ASIAN ART EXCEEDS EXPECTATIONS AT CLARS MAY SALE OAKLAND – A painting by Chinese artist He Kongde was the highlight of Clars Auction Gallery’s May 3&4 auction, realizing $98,400*. The painting rounded out a strong auction with sales totaling just u
News-Antique.com - May 16,2008 - ASIAN ART EXCEEDS EXPECTATIONS AT CLARS MAY SALE
OAKLAND – A painting by Chinese artist He Kongde was the highlight of Clars Auction Gallery’s May 3&4 auction, realizing $98,400*. The painting rounded out a strong auction with sales totaling just under $1 million, in which Asian artworks, both antique and contemporary were clearly the standouts.
He Kongde (1925-2003) was a professionally trained painter and member of China’s People’s Liberation Army. His 1970 propagandist painting, “Gutian Meeting” (lot 6501), depicts a defining moment in the history of the Chinese Communist Party. He Kongde painted at least three versions of the composition, one of which was featured in the 1972 Chinese National Exhibition. Clars’s 1970 version was pictured in an article on the artist in the September, 2002 issue of China’s Art Observation magazine. On Sunday, the painting sold to a California collector after a lively round of bidding that drove the price far above its original $20,000-$40,000 estimate.
Another contemporary Chinese painting, “Portrait of a Man” (lot 6499) by Chen Danqing (1953 - ) drew significant interest this weekend. Part of the artist’s “Tibetan Series,” the painting sold for $52,650, and added to the collection of strong records Clars has developed for Chen Danqing; in February, the gallery sold two other paintings from this series for record-breaking prices.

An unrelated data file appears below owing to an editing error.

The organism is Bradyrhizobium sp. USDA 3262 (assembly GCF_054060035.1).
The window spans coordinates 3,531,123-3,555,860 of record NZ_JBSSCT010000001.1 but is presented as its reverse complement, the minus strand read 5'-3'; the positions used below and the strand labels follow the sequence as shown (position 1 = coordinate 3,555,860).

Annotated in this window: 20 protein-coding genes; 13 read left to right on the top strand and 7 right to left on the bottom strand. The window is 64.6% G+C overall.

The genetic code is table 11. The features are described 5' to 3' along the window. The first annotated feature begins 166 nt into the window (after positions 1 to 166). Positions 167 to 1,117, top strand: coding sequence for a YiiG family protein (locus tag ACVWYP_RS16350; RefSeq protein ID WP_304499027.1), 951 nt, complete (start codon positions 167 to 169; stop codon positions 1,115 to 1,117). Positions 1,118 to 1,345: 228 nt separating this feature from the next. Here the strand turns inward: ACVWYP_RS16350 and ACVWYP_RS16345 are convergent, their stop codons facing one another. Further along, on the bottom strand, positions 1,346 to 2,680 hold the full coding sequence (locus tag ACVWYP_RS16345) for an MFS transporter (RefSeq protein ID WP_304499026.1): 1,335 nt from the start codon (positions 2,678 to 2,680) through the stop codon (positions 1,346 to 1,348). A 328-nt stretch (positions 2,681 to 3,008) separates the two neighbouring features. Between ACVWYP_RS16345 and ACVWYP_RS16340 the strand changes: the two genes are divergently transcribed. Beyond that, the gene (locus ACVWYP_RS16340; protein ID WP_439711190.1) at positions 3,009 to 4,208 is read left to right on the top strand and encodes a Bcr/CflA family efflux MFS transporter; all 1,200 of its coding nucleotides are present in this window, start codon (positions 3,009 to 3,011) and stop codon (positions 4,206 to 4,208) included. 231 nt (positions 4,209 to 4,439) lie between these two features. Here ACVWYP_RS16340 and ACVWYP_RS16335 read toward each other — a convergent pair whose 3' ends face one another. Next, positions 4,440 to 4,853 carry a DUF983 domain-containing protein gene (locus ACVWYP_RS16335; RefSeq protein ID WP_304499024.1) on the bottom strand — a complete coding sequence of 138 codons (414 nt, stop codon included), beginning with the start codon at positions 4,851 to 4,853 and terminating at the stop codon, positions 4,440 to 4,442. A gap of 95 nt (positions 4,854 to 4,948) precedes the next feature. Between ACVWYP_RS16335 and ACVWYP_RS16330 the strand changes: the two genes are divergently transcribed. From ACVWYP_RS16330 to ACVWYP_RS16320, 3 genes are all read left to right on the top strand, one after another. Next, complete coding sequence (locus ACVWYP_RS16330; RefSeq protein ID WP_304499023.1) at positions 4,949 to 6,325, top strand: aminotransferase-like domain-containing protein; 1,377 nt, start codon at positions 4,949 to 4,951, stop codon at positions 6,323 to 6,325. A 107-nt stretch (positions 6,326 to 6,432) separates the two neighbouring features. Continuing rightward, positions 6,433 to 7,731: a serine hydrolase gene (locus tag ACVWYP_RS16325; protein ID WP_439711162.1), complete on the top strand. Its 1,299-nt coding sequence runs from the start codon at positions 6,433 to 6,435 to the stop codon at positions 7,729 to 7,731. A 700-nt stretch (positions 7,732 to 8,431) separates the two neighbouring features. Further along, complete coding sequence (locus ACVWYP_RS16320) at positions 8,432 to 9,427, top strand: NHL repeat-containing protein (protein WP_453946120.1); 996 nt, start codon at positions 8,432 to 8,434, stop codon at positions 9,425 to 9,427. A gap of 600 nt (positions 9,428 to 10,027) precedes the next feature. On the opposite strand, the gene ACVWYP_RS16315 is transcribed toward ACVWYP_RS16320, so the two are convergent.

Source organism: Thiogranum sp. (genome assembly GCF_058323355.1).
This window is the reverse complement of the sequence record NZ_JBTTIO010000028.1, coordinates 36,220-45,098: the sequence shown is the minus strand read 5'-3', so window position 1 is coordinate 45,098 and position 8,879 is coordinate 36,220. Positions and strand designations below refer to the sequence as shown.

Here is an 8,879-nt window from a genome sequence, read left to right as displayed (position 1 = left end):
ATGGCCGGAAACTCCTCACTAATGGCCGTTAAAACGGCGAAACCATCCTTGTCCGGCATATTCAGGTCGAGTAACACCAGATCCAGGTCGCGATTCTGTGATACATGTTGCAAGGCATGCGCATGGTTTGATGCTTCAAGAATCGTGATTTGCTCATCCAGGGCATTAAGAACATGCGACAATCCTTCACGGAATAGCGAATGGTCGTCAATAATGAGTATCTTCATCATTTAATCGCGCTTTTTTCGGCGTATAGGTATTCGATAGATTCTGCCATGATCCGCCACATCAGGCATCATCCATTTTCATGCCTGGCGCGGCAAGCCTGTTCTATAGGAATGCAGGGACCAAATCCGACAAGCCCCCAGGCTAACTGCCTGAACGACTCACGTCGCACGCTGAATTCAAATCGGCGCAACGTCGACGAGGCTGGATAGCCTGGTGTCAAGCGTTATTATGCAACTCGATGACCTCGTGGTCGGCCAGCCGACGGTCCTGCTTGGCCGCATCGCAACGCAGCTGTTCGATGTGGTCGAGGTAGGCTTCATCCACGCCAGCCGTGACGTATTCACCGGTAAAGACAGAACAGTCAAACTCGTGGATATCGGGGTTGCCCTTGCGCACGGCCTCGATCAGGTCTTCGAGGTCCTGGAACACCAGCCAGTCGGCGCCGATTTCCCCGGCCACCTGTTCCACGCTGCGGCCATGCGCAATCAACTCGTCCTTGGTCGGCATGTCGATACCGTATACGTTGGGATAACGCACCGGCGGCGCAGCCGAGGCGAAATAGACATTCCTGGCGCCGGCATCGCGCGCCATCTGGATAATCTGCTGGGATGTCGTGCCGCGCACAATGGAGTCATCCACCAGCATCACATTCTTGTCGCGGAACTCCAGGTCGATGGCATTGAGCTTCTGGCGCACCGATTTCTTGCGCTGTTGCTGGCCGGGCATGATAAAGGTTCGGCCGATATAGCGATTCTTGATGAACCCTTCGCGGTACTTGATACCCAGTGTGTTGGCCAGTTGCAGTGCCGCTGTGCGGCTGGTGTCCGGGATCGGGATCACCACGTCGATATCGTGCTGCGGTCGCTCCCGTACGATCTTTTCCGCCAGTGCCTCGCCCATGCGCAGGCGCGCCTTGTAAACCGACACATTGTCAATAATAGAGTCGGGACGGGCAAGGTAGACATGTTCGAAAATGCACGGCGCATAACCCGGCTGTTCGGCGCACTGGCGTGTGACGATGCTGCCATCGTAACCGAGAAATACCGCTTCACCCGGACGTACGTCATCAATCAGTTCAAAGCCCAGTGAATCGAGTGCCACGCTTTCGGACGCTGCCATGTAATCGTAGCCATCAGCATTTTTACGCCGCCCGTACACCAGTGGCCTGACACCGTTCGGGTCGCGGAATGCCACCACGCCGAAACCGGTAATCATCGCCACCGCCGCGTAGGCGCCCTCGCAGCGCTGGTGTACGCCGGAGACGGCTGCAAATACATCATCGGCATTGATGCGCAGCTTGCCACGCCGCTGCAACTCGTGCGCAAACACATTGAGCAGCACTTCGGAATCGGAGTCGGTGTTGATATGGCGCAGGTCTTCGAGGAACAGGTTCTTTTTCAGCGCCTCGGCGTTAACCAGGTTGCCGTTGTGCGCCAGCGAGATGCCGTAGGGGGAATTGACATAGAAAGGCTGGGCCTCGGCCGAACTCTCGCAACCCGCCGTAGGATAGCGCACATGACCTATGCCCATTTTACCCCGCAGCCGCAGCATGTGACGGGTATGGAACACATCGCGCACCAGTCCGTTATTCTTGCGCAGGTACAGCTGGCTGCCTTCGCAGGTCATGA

Antique Asian art objects also realized very strong prices this weekend. A Chinese solid gilt-bronze figure of Buddha Shakyamuni in the style of the Late Northern Wei dynasty (lot 6568) fetched $87,400. The piece was part of the Mrs. Christian R. Holmes Collection, and bears a label to that effect. Mrs. Holmes was a noted philanthropist and collector of ancient Chinese bronzes and art objects, many of which now belong to the Metropolitan Museum in New York.
Other Buddhist bronze figures offered this weekend included a Laotian figure of the Buddha from the Luang Phrabaang period (lot 6555), and a Sino-Tibetan gilt figure of Maitreya as a bodhisattva from the Qing dynasty (lot 6565). The bronzes sold for $8,190 each.
This weekend, Clars was also pleased to offer a rare Confirmation register from the short-lived Mission Santa Gertrudis in Baja California (lot 6436). Chronicling a period from 1755-1768, the register is one of only a very few known to exist from this mission, which ministered to the Cochimi Indian tribe. Needless to say, the sale of such an item attracted the interest of a number of California-based organizations and led to significant phone bidder presence, but the piece ultimately sold to a floor bidder for $17,550.
Traditional antiques, jewelry and artworks fared well during Clars’s May sale, as well. A 20th-century Ormolu mounted Rococo clock (lot 6430) realized $12,870, while a pair of upholstered, mahogany framed Frits Hennigsen Danish armchairs (lot 6382), ca. 1940, fetched $9,945. A lady’s platinum Rolex Oyster wristwatch with mother of pearl face and diamond dial and bezel (lot 7020) sold for $14,040, and a pair of framed William Keith landscapes (lot 6389) realized $9,360.